More than four and a half years after the 25 January Revolution, the gap between its first dreams and what can be achieved now appears wide. Between the echoes of the slogans raised on 25 January 2011, the rebels’ imagination penned high hopes to live in a democratic country that can accommodate everybody.
A country where laws of the constitution prevail. A country that respects public rights and freedoms. A country with no tolerance for corruption, and a provider of economic and social development to its citizens.
For many overlapping reasons, achieving these dreams, in one package, seems arduous. The political will is absent. The political organisations are weak and divided, and the state of community polarisation is at its highest. Terrorism does not leave a chance for an alternative, and the economic situation is in a degenerate state.
Based on this data, it will not be feasible to stick with the “all or none” rule. It could be more useful is to stick to the famous Arab wisdom: “What cannot be completely attained, should not be completely left”. The reform path and gradual function changes are the appropriate alternative, now that the elements of the revolutionary path have evaporated and the capability for structural change has vanished.
Under this situation, it is wise to search for the right starting point. A point at which the minimum demands of the reformist forces meet the maximum of what can be provided by the governing authority for the owners of these demands. Maybe the cause of fighting against corruption is a good and inspiring starting point in the current Egyptian state.
The spread of corruption was a key factor that prompted the Egyptian revolution in January 2011. Corruption is directly responsible for many of the violations of human rights, whether civil, political, or economic and social, as well as the legacy of the Mubarak regime’s reign corruption in disrupting economic development, in addition to the low-quality public services and the absence of justice in the distribution of the of economic growth yield.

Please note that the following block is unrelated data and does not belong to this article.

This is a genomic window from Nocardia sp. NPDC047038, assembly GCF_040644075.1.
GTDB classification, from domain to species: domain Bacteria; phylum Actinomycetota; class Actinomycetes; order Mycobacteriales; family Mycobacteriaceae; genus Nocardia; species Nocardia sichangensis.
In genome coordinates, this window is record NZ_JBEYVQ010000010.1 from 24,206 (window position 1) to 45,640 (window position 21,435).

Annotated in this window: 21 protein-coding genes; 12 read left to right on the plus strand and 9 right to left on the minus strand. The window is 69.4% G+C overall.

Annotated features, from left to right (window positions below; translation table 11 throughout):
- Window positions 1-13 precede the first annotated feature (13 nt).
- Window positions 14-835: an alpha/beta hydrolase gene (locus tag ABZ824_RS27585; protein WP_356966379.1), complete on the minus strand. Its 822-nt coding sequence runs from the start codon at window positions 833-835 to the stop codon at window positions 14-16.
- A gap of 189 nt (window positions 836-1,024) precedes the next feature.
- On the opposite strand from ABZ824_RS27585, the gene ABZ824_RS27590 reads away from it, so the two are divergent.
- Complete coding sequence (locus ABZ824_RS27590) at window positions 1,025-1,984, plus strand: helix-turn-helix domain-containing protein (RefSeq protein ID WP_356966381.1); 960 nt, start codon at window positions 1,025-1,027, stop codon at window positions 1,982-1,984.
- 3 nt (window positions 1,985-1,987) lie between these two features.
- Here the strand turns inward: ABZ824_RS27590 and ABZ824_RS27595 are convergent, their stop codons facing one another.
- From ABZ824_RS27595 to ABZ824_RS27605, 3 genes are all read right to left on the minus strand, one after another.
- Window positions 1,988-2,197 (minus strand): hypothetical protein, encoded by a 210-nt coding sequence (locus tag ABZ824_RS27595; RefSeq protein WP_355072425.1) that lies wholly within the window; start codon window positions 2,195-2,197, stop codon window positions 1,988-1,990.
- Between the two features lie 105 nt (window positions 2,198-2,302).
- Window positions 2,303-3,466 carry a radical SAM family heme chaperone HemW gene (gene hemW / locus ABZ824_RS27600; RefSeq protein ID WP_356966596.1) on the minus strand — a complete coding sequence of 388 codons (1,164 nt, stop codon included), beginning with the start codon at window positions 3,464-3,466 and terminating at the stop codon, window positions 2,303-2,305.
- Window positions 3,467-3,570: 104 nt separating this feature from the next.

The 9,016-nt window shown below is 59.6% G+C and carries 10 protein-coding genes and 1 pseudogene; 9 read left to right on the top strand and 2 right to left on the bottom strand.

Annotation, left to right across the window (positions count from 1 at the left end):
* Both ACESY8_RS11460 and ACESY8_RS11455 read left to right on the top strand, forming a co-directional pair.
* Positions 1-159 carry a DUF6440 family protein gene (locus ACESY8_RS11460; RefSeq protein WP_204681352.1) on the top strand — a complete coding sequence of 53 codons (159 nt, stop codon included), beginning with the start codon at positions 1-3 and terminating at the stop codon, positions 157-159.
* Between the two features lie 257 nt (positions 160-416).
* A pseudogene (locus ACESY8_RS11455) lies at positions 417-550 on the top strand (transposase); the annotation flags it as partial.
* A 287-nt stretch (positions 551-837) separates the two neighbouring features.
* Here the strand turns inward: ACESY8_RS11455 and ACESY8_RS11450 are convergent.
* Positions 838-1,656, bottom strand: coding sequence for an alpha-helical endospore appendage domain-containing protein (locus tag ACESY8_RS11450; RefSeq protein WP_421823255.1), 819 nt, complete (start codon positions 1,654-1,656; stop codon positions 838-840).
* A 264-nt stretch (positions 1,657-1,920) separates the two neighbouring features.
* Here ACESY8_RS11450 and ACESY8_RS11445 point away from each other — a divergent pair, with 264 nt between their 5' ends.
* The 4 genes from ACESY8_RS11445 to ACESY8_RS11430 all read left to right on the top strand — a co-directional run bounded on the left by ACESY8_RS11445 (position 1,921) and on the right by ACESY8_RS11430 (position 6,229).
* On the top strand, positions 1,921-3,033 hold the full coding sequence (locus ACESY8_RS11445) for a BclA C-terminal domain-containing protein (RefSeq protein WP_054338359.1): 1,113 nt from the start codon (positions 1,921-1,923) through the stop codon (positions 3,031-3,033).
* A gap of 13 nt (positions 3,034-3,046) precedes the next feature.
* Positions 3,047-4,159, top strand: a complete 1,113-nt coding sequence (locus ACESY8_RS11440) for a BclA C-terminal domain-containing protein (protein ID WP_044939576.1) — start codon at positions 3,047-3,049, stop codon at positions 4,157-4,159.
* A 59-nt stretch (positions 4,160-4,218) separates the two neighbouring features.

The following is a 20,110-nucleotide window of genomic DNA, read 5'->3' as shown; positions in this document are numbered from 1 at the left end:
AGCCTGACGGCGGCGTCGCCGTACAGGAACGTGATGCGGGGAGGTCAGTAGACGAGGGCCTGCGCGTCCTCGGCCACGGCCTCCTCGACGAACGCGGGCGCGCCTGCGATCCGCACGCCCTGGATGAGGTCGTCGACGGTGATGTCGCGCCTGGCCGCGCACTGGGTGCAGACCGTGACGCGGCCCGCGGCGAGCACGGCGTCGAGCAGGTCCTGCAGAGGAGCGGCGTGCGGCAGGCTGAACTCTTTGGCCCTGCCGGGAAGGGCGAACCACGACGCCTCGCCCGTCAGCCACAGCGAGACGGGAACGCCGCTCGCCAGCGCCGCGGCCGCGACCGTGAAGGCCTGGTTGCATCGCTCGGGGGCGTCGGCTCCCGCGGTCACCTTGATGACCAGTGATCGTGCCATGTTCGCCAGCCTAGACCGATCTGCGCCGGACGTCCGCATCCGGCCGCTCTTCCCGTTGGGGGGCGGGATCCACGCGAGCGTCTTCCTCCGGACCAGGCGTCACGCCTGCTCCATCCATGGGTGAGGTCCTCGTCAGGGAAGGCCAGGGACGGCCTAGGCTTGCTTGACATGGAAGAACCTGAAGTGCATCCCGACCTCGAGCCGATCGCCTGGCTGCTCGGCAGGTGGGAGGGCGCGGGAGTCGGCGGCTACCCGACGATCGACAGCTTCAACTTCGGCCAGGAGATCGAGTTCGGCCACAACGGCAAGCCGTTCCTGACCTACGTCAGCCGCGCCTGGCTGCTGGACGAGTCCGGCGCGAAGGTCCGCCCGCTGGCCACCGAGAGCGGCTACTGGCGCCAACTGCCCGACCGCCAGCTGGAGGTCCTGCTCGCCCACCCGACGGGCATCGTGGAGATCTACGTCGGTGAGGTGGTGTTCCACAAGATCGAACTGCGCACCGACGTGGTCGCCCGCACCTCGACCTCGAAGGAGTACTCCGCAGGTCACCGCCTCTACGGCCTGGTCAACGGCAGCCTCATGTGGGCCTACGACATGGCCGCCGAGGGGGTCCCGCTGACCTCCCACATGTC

Sufficient evidence is available at this time that corruption has not seen a retreat from the prevailing rates pre-January 2011. Perhaps, there have been some morphological changes in the nature of the phenomenon, and in the official political discourse about it. However, none of the radical legislative reforms have been implemented yet. The presidential political rhetoric that seems intolerant towards corruption, has not yet been interpreted into public policies designed to siege the phenomenon. There is still a wide gap between the president’s continuing claims in this matter, and the performance of its executive organ, and his government.
According to international reports, realistic evidence and civil society organisations’ findings, Egypt is still in a very delayed position regarding fairness and transparency. The limited procedures taken by the state do not lead by any means to destabilising the corrupt system, spread among the state’s entities and administrative divisions. It seems that they will not achieve any notable improvement soon.
Despite this, the entire situation is not that dark – there are still favourable things we can build upon. For example, the Central Auditing Organisation (CAO) has been active over the past months in following up on the cases of corruption and squandering of public money. Tens of officials were handed to the investigative authority. Evidence and talks among the circles close to the presidency show that the CAO is supported by President [Abdel Fattah Al-Sisi], and has been firmly ordered by him to move in all directions in order to unveil corruption.
Further, the current constitutional situation of the entities that fight corruption gives them a wide range of independence regarding their duties and actions. Even the last controversial presidential decision, which gave the President the right to dismiss the heads of these authorities, has no importance under the umbrella of an elected parliament, which alone has the power to appoint the heads of these authorities.
The effective partisan, political and community forces, reform advocators and revolutionary supporters in Egypt are not asked to stop dreaming, they are only asked to be more patient, persistent and realistic to make their dreams come true. They have the chance to form a harmonious, pressuring and demanding movement to achieve the first real victory in the war for reform, as a step towards more reforms in order to narrow the gap between the revolution’s dreams and the reality at hand.
Dr Walaa Gad Elkarim is director of NGO Partners for Transparency